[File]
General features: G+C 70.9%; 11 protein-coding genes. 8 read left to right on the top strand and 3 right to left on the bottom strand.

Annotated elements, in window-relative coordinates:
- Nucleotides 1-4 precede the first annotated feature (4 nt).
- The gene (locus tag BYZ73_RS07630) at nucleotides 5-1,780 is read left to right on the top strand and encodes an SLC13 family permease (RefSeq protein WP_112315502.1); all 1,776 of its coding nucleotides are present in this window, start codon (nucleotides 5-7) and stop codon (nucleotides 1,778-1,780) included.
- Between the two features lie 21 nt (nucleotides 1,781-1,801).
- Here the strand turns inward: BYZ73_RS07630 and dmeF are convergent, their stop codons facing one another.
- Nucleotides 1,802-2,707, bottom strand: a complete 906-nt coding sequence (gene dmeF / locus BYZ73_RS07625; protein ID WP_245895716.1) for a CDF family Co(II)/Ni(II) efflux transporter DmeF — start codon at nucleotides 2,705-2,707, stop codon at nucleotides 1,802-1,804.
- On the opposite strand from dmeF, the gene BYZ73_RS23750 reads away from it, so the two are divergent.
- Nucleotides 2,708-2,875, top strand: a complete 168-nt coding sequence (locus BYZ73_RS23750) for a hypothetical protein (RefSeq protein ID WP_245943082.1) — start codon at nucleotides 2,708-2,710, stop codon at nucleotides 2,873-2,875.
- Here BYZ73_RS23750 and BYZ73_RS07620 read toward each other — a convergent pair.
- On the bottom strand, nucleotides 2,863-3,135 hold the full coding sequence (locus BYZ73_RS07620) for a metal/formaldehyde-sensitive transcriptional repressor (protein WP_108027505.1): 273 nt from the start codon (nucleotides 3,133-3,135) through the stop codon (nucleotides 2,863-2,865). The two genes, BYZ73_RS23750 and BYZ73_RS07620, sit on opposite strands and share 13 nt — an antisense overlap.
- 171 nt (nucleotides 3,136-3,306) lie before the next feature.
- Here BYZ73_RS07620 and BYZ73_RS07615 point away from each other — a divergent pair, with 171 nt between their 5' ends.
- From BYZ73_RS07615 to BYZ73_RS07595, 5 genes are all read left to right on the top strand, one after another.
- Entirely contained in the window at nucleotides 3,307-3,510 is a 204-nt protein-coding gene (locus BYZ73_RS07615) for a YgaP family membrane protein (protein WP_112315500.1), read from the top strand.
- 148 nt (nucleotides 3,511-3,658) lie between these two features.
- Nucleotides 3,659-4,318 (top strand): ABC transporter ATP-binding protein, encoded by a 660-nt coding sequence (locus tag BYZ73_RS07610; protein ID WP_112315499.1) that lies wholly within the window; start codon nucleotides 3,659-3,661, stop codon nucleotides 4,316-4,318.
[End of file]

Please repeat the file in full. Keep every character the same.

General features: G+C 70.9%; 11 protein-coding genes. 8 read left to right on the top strand and 3 right to left on the bottom strand.

Annotated elements, in window-relative coordinates:
- Nucleotides 1-4 precede the first annotated feature (4 nt).
- The gene (locus tag BYZ73_RS07630) at nucleotides 5-1,780 is read left to right on the top strand and encodes an SLC13 family permease (RefSeq protein WP_112315502.1); all 1,776 of its coding nucleotides are present in this window, start codon (nucleotides 5-7) and stop codon (nucleotides 1,778-1,780) included.
- Between the two features lie 21 nt (nucleotides 1,781-1,801).
- Here the strand turns inward: BYZ73_RS07630 and dmeF are convergent, their stop codons facing one another.
- Nucleotides 1,802-2,707, bottom strand: a complete 906-nt coding sequence (gene dmeF / locus BYZ73_RS07625; protein ID WP_245895716.1) for a CDF family Co(II)/Ni(II) efflux transporter DmeF — start codon at nucleotides 2,705-2,707, stop codon at nucleotides 1,802-1,804.
- On the opposite strand from dmeF, the gene BYZ73_RS23750 reads away from it, so the two are divergent.
- Nucleotides 2,708-2,875, top strand: a complete 168-nt coding sequence (locus BYZ73_RS23750) for a hypothetical protein (RefSeq protein ID WP_245943082.1) — start codon at nucleotides 2,708-2,710, stop codon at nucleotides 2,873-2,875.
- Here BYZ73_RS23750 and BYZ73_RS07620 read toward each other — a convergent pair.
- On the bottom strand, nucleotides 2,863-3,135 hold the full coding sequence (locus BYZ73_RS07620) for a metal/formaldehyde-sensitive transcriptional repressor (protein WP_108027505.1): 273 nt from the start codon (nucleotides 3,133-3,135) through the stop codon (nucleotides 2,863-2,865). The two genes, BYZ73_RS23750 and BYZ73_RS07620, sit on opposite strands and share 13 nt — an antisense overlap.
- 171 nt (nucleotides 3,136-3,306) lie before the next feature.
- Here BYZ73_RS07620 and BYZ73_RS07615 point away from each other — a divergent pair, with 171 nt between their 5' ends.
- From BYZ73_RS07615 to BYZ73_RS07595, 5 genes are all read left to right on the top strand, one after another.
- Entirely contained in the window at nucleotides 3,307-3,510 is a 204-nt protein-coding gene (locus BYZ73_RS07615) for a YgaP family membrane protein (protein WP_112315500.1), read from the top strand.
- 148 nt (nucleotides 3,511-3,658) lie between these two features.
- Nucleotides 3,659-4,318 (top strand): ABC transporter ATP-binding protein, encoded by a 660-nt coding sequence (locus tag BYZ73_RS07610; protein ID WP_112315499.1) that lies wholly within the window; start codon nucleotides 3,659-3,661, stop codon nucleotides 4,316-4,318.